We won’t post spoilers in any of these reviews until maybe the last one. If we do, we’ll clearly mark it as such.
Telltale’s Walking Dead series has been a jewel in the adventure game genre’s crown. While many feared the days of innovation and great storytelling died with Grim Fandango, Telltale showed us that there’s an adventure game for the modern world, and it involve a lot of feelings.
Season 2 of the Walking Dead has been following Clementine as she struggles to adapt to new groups and finds a way to stay strong independently. It’s up to you how much you rely on others and this is where the developers have struck absolute gold in this game world. The first season struggled because although Lee had some important decisions to make, you always ended up in the same place as everyone else. Once you saw beneath the illusion of choice it was a disheartening experience that was saved by a strong art style and some excellent writing and voice acting. Telltale haven’t eliminated this problem entirely, but instead have adopted a different approach to the choice system. Since you know you’ll always be pretty much doing the same thing, those choices are all but taken away from you, no-one will listen to you anyway as you’re just a kid. Instead what you have complete control of is the relationships in your group. This is brought to the fore in episode 3 where a dire situation evolves around you while you’re introduced to both new and old faces, giving you a chance to decide how much to trust them and how much to open up to them.
Of course whatever you do feels wrong and this is why The Walking Dead’s writing has received so much acclaim. Whoever you trust might turn round to betray you, and whoever you turn away might just turn out to be genuine, but it never feels like the game is tricking you. It’s already preset who’s going to betray you, so your decisions are genuine and you always need to live with the consequences. One of our least favourite moral choices was in the original inFamous game. There you were asked to choose between saving your girlfriend or ten strangers. Whichever one you picked, you make the wrong choice because the game changed where the girlfriend was depending on your choice. That was cheap and manipulative, making your choice meaningless. In The Walking Dead the game world feels consistent so the decisions you make can be good or bad, and it’s up to you to make a judgement. Often plans will fail whatever you do, but that’s just like real life, occasionally events are bigger than you, but Clementine’s reactions to those events and the way people remember her are some that we’ve never really seen in gaming.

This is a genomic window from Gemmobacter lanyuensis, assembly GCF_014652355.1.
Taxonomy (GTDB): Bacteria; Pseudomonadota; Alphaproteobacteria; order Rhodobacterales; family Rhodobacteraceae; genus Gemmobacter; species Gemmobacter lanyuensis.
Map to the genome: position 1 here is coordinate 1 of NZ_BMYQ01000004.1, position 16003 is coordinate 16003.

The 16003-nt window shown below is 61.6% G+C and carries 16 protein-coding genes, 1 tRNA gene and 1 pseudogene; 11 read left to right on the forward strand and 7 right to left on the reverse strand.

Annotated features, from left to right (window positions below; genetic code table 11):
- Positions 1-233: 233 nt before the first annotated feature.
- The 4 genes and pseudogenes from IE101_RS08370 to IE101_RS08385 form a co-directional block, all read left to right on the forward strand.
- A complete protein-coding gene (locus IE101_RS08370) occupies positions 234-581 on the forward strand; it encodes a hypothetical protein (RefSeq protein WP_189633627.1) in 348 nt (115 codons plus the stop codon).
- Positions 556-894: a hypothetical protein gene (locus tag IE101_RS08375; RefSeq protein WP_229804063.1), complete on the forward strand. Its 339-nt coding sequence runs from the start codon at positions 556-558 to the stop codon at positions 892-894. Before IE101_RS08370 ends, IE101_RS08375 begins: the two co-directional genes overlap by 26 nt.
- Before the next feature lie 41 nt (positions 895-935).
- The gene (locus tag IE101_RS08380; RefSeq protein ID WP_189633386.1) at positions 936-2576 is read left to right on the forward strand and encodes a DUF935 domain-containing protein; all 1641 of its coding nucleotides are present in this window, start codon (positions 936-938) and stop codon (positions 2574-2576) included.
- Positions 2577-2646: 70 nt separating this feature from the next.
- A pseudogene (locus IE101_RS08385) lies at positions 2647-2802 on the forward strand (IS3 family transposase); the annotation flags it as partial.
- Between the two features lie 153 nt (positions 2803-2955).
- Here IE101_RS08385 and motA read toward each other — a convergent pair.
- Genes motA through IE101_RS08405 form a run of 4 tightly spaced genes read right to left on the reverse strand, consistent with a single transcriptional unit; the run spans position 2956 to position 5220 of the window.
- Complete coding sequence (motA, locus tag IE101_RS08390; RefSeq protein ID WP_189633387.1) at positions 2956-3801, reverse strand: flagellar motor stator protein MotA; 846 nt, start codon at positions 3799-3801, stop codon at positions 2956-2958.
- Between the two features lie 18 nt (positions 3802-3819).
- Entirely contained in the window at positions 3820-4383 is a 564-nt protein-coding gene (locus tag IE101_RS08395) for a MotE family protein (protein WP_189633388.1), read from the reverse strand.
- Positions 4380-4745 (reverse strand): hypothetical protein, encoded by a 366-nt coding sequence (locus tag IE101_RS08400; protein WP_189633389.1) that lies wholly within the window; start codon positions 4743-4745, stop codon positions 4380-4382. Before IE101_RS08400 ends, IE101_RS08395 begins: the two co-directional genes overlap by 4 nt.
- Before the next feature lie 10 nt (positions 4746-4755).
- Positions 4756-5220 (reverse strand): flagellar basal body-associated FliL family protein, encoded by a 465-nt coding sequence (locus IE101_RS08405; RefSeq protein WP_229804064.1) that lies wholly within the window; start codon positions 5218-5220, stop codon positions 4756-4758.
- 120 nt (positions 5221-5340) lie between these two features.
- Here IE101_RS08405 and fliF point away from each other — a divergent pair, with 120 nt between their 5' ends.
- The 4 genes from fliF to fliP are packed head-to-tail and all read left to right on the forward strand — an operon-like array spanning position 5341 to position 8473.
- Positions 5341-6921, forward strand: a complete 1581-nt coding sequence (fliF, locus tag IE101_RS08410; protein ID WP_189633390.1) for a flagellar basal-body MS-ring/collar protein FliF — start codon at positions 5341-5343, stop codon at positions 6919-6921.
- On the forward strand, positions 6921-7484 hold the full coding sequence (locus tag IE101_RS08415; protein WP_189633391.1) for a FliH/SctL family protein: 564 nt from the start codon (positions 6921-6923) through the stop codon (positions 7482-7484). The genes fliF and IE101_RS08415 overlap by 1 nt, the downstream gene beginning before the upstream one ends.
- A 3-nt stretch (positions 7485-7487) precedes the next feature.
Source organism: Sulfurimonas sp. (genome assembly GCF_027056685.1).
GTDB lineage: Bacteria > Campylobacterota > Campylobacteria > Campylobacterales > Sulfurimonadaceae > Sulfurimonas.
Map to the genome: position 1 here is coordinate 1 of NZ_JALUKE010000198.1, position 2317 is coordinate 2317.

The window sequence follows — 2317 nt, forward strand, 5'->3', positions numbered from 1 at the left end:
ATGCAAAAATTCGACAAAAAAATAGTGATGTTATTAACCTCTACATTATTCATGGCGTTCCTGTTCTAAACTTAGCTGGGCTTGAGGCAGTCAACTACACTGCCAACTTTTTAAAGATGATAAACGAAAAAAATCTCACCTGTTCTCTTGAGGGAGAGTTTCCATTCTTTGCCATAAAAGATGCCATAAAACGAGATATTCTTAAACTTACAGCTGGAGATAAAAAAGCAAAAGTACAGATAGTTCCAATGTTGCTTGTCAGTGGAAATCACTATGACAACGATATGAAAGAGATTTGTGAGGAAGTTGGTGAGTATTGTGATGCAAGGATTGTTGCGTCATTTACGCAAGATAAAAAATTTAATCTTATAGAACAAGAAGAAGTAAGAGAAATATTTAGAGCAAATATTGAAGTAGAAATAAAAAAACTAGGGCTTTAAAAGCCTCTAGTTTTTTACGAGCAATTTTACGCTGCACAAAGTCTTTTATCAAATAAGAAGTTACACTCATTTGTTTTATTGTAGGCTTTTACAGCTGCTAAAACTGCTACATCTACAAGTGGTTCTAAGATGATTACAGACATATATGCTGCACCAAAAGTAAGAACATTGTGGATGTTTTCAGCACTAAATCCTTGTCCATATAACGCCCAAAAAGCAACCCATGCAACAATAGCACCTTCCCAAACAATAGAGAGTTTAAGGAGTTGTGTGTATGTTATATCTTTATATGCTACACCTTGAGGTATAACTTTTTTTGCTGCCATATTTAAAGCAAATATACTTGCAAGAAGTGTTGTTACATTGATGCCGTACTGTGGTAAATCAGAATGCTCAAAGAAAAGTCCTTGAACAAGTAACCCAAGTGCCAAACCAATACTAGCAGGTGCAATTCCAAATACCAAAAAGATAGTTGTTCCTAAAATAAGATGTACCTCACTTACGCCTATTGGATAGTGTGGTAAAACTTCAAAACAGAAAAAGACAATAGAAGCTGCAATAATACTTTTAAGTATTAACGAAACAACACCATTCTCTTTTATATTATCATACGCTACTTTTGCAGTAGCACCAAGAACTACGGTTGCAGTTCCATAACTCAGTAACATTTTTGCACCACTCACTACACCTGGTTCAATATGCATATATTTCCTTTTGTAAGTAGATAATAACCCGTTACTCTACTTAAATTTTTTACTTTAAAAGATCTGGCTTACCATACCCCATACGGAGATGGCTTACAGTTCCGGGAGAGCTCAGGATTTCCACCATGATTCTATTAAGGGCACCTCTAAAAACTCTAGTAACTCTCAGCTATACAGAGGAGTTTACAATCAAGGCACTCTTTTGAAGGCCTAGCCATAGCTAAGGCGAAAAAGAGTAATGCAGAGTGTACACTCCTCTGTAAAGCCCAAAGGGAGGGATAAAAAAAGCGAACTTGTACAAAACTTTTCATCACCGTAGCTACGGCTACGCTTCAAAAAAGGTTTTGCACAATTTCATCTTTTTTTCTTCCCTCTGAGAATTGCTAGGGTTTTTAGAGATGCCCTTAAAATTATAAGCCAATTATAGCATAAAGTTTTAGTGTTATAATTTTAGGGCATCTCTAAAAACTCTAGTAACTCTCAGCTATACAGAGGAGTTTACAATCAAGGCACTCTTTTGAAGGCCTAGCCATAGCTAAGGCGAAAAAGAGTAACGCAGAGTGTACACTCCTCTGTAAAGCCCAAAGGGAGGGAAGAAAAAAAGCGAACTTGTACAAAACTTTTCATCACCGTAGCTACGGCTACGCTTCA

This episode is paced exceptionally well and combines slower conversation-based dilemmas with some fantastic action scenes and some truely gut-wrenching moments. For a game all about decomposing bodies it’s surprising how deftly the artists can turn your stomach. The designers also seem to have learnt from the mistakes of previous episodes and there’s no real ‘dead’ time (pun unintended) where you’re just wandering around looking at useless items or scavenging for something. There’s rarely more than a minute or two without a riveting conversation or action scene and this is a sign of a developer who is really paying attention to their audience.
The episodic nature of The Walking Dead has worked so well it’s hard to imagine why more publishers haven’t followed suit, and we have little doubt that this season will go on to win just as many, if not more, awards than the first. This and ‘The Wolf Among Us’ are brilliant examples of modern adventure games and any mature gamer is going to find them well worth the money.